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Harrison Middleton University believes that the study of the liberal arts is both timeless and timely because it focuses on the persisting questions of human existence and bears directly on the problems we face today. At a time when more and more adults are recognizing the benefits of lifelong learning, the Great Books of the Western World provides the medium in which to search for fundamental knowledge and unifying ideas.

Harrison Middleton University is a great ideas, great works, great conversations, distance learning university that offers graduate education in the humanities with concentrations in imaginative literature, natural science, philosophy and religion, and social science. Harrison Middleton University promotes student-faculty scholarship through research, discussion, and the development of collaborative publications.

HMU News

HMU at Southwest/Popular American Culture Association Conference

Dr. Deacon and Alissa Simon will be presenting at the 38th Annual Southwest Popular/American Culture Association Conference in Albuquerque, New Mexico. Dr. Deacon is presenting her paper “Art as Conscience: Women’s Anti-War Art,” and also chairing a discussion panel on War and Culture. Ms. Simon’s presentation is “Refracting Wheat: How Gluten-free Breads Translate Wheat.” http://southwestpca.org/conference/.

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Upcoming Events

Featured Winter Events

Quarterly Discussions
We invite all interested students, staff and friends to join us for our April Quarterly Discussion which will focus on a selection of imaginative literature. More information and dates coming soon! Email asimon@hmu.edu for more information and to reserve your space. We look forward to chatting with you!

Winter Film Series
There are two more discussions in our second Shakespeare film series exploring The Henriad and the Hollow Crown Series - Henry IV (Part II) on March 2nd at 5pm PST, and Henry V on April 6th at 5pm PST. Participants will read the play and screen a film in advance of the scheduled discussion. Each two-hour discussion covers one of the plays. Our discussions are open to the public and we invite new voices to listen and participate! To register please contact rfisher@hmu.edu.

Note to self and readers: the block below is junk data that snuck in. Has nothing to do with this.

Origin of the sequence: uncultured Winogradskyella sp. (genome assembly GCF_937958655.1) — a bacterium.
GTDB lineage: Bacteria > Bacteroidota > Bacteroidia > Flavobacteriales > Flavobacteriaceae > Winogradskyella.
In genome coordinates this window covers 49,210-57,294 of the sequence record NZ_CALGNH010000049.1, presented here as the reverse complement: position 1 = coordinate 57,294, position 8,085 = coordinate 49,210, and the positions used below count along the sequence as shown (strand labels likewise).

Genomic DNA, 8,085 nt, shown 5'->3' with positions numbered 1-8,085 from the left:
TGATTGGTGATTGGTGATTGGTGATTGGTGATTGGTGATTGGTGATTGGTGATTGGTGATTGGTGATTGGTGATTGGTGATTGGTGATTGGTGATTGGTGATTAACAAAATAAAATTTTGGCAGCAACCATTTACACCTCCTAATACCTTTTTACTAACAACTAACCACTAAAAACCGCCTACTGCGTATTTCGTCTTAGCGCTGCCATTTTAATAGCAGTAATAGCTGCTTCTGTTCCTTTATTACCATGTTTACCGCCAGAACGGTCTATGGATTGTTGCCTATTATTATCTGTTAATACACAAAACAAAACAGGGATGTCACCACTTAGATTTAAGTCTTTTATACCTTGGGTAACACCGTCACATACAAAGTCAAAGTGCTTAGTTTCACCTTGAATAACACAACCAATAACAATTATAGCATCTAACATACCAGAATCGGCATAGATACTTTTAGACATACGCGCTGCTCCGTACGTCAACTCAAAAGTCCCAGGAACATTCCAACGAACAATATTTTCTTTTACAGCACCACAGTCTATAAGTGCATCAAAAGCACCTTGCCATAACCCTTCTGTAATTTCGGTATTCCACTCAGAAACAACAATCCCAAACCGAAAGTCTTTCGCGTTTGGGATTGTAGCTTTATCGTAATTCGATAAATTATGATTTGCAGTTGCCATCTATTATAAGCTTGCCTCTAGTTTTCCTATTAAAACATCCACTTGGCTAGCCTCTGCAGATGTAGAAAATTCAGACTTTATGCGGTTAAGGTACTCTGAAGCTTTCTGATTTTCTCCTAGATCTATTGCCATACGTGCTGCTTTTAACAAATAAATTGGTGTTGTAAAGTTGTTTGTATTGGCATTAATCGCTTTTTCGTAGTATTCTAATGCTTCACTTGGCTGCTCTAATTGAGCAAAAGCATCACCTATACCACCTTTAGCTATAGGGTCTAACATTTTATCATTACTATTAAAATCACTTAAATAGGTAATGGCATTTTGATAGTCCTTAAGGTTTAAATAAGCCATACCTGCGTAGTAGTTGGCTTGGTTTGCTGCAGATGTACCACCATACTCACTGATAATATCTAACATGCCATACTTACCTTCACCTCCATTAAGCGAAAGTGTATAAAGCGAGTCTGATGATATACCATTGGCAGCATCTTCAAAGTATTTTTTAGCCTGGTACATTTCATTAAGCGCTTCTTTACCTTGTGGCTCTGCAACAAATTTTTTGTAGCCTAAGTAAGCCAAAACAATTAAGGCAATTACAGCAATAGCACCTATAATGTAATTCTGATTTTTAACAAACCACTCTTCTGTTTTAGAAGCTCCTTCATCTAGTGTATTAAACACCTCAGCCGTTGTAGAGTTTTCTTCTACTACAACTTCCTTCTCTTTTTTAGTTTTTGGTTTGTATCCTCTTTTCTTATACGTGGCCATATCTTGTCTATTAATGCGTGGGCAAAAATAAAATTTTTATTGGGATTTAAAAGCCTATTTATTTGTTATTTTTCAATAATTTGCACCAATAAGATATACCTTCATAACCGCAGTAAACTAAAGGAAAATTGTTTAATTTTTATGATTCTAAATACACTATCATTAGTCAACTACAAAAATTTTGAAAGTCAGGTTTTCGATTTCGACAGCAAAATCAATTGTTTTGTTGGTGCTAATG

More upcoming events

HMU: Dialogues

November 2016 Bi-Annual Newsletter

Harrison Middleton University's bi-annual publication shares information about student graduations and publications, and celebrates student, faculty, and staff achievements!

Read the current edition of HMU: Dialogues

To receive our newsletter, please email information@hmu.edu.

HMU: Blog

Join the Conversation

At HMU, we want to continue the great authors' conversations in a contemporary context, and our blog will help us do that.

Visit our blog and join the conversation

Featured Graduate

Adam Hazlett, Fenton, MI

"Twain claimed the classics as things everyone wants to have read, but no one wants to actually read; however, with my tutors and mentors at HMU, I was not only able to read these works, I was able to fully and wholly study and absorb them. HMU offered me both the academic flexibility and rigor that I longed for."

– Adam Hazlett

Read more about Adam

View all of our featured graduates

Shared Inquiry

Selection from a Syntopical Discussion

The "Shared Inquiry" or Socratic method is at the heart of Harrison Middleton University's teaching methodology. Participants in the Shared Inquiry process search for meaning, for answers to fundamental questions of human existence raised by primary texts. In the course of conversation, students will work to interpret the primary text, employing critical skills, and bringing their own insights and experiences. Throughout their studies, students will have a series of one-to-one discussions (via telephone or Skype) with tutors over the coursework they designed. Click below to listen to a selection from a syntopical discussion between HMU Tutor Dr. Marcus Conley and HMU Ed.D. student John Reynolds. The discussion as a whole explores the Great Idea of Truth as addressed by authors such as Augustine, Barth, Locke, Bacon, Mill, and Descartes. In the following selection, the participants consider the different attitudes toward figurative language by Locke and Augustine, then begin to discuss the notion of discipline according to Descartes and Bacon.

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